Year of Consecrated Life 2015: Understanding of the Vows in the Jesuit Way

The following article first appeared in the September 2014 edition of Today's Catholic, newspaper of the Archdiocese of Kuching.

The Year of Consecrated Life as announced by Pope Francis will begin on the Feast of the Presentation of Our Lady on 21 November 2014 and end one year later on 21 November 2015. These are reflections by the Jesuits in Kuching on their religious vows.

Fr Francis Lim Chin Choy, SJ, Principal of St Joseph’s Private Secondary School, Kuching

For Ignatius, a Jesuit should always have one foot firmly planted on the ground while the other foot slightly lifted, a sign of readiness to move forward to where there is a need. The Jesuit is one who is securely rooted in his place of mission and at the same time ever ready to go to newer missions when there is a greater need.

For the Jesuits, the religious vows are apostolic, which means that these vows are outward looking. These vows are primarily meant to serve other people. No doubt the understanding of one taking the vows is to progress in one’s own salvation, that is, to help in the saving of his soul. However, the Jesuits see their vows as apostolic.

These vows rather than disallowing the Jesuit to do certain things, they allow him to do certain things.

The vow of chastity is not meant that one cannot get married or have sex; this vow does not merely inhibit one to love someone special, rather the vow of chastity gives one the freedom to love, that is, to love greatly without limitation everyone regardless of distinction. Thus, the vow of chastity frees the Jesuit to love. This love should be trustworthy. People can trust us because of our vow of chastity without being afraid of abuse or their love taken for granted.

We fail to live up to the vow of chastity when we fail to love and when we lack in affection towards others.

In the same manner, the vow of obedience does not mean that one cannot disobey his or her superior. Rather the vow of obedience gives one the freedom to respond, that is, to respond to the greater need in whatever mission the superior sees fit and is for God’s greater glory. The vow of obedience frees us to say yes to God’s mission as concretized in the will of the superior.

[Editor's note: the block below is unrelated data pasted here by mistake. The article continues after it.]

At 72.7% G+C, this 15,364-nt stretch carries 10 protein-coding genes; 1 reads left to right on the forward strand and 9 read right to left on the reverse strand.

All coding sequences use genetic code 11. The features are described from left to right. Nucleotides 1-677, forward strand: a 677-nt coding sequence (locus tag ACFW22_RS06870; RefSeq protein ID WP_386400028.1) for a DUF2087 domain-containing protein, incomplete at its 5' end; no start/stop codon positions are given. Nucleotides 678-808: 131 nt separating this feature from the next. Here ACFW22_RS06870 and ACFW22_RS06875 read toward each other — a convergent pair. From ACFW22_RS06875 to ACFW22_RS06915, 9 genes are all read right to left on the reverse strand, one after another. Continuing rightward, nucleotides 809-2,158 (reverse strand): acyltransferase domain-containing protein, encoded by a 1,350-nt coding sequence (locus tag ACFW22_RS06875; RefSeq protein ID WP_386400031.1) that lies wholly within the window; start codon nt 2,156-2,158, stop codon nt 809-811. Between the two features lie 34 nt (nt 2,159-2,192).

We fail in our vow of obedience when we pull back where we are most needed in mission/ministry or whenever we are attached in what we are used to doing and cannot change and move to newer missions/ministry. Thus we are not free to obey.

The vow of poverty is not so much that we cannot possess material goods, but the vow of poverty is the freedom to listen to the poor and give ourselves to them. When we take the vow of poverty, we listen to the needs of those in need and avail ourselves to those needs.

We fail in our vow of poverty when we are so attached to what we have and pull back from the giving of my resources to help others. It is also when we start to hoard stuff, and not only things but also time and energy for ourselves. It happens also when we are not good in the stewardship of resources entrusted to us. The failure of the vow of poverty shows the lack of trust that God will provide for our ministry and need.

Fr Alvin Ng Sze Syn, SJ, teacher at St Joseph’s Private Secondary School, Kuching and Director of Kuching Archdiocesan Migrant Ministry